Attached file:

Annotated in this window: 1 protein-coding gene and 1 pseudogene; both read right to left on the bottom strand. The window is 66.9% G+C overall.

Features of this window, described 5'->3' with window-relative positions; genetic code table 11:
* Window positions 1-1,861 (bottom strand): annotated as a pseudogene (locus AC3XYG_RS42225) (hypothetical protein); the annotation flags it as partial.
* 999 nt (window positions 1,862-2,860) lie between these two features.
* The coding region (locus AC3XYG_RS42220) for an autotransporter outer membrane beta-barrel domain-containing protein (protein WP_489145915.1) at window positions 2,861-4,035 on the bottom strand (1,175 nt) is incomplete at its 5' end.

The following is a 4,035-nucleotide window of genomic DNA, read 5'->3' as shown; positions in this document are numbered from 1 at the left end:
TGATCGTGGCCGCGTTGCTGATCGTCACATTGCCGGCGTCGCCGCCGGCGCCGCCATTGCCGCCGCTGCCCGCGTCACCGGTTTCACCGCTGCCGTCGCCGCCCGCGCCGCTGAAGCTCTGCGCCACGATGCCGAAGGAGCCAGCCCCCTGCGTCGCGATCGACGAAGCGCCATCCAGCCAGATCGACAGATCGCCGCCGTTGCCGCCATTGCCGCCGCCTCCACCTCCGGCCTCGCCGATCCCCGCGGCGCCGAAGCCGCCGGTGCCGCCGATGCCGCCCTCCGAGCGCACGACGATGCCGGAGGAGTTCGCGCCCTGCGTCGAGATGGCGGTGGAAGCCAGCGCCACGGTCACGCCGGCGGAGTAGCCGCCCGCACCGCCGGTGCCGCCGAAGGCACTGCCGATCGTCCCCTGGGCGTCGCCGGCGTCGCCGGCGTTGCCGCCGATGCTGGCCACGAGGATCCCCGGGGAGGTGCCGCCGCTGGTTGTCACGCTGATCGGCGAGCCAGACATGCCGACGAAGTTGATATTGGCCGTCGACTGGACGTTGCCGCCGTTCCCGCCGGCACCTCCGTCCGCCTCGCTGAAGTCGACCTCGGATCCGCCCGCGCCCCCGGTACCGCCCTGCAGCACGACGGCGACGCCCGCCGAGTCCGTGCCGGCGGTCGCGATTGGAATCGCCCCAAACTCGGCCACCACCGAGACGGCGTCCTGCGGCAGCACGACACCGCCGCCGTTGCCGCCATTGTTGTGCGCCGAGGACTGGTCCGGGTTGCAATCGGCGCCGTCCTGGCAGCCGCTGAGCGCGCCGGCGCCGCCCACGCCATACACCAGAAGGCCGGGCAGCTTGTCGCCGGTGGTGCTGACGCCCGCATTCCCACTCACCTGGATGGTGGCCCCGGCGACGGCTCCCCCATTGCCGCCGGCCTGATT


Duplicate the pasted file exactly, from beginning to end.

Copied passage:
Annotated in this window: 1 protein-coding gene and 1 pseudogene; both read right to left on the bottom strand. The window is 66.9% G+C overall.

Features of this window, described 5'->3' with window-relative positions; genetic code table 11:
* Window positions 1-1,861 (bottom strand): annotated as a pseudogene (locus AC3XYG_RS42225) (hypothetical protein); the annotation flags it as partial.
* 999 nt (window positions 1,862-2,860) lie between these two features.
* The coding region (locus AC3XYG_RS42220) for an autotransporter outer membrane beta-barrel domain-containing protein (protein WP_489145915.1) at window positions 2,861-4,035 on the bottom strand (1,175 nt) is incomplete at its 5' end.

The following is a 4,035-nucleotide window of genomic DNA, read 5'->3' as shown; positions in this document are numbered from 1 at the left end:
TGATCGTGGCCGCGTTGCTGATCGTCACATTGCCGGCGTCGCCGCCGGCGCCGCCATTGCCGCCGCTGCCCGCGTCACCGGTTTCACCGCTGCCGTCGCCGCCCGCGCCGCTGAAGCTCTGCGCCACGATGCCGAAGGAGCCAGCCCCCTGCGTCGCGATCGACGAAGCGCCATCCAGCCAGATCGACAGATCGCCGCCGTTGCCGCCATTGCCGCCGCCTCCACCTCCGGCCTCGCCGATCCCCGCGGCGCCGAAGCCGCCGGTGCCGCCGATGCCGCCCTCCGAGCGCACGACGATGCCGGAGGAGTTCGCGCCCTGCGTCGAGATGGCGGTGGAAGCCAGCGCCACGGTCACGCCGGCGGAGTAGCCGCCCGCACCGCCGGTGCCGCCGAAGGCACTGCCGATCGTCCCCTGGGCGTCGCCGGCGTCGCCGGCGTTGCCGCCGATGCTGGCCACGAGGATCCCCGGGGAGGTGCCGCCGCTGGTTGTCACGCTGATCGGCGAGCCAGACATGCCGACGAAGTTGATATTGGCCGTCGACTGGACGTTGCCGCCGTTCCCGCCGGCACCTCCGTCCGCCTCGCTGAAGTCGACCTCGGATCCGCCCGCGCCCCCGGTACCGCCCTGCAGCACGACGGCGACGCCCGCCGAGTCCGTGCCGGCGGTCGCGATTGGAATCGCCCCAAACTCGGCCACCACCGAGACGGCGTCCTGCGGCAGCACGACACCGCCGCCGTTGCCGCCATTGTTGTGCGCCGAGGACTGGTCCGGGTTGCAATCGGCGCCGTCCTGGCAGCCGCTGAGCGCGCCGGCGCCGCCCACGCCATACACCAGAAGGCCGGGCAGCTTGTCGCCGGTGGTGCTGACGCCCGCATTCCCACTCACCTGGATGGTGGCCCCGGCGACGGCTCCCCCATTGCCGCCGGCCTGATT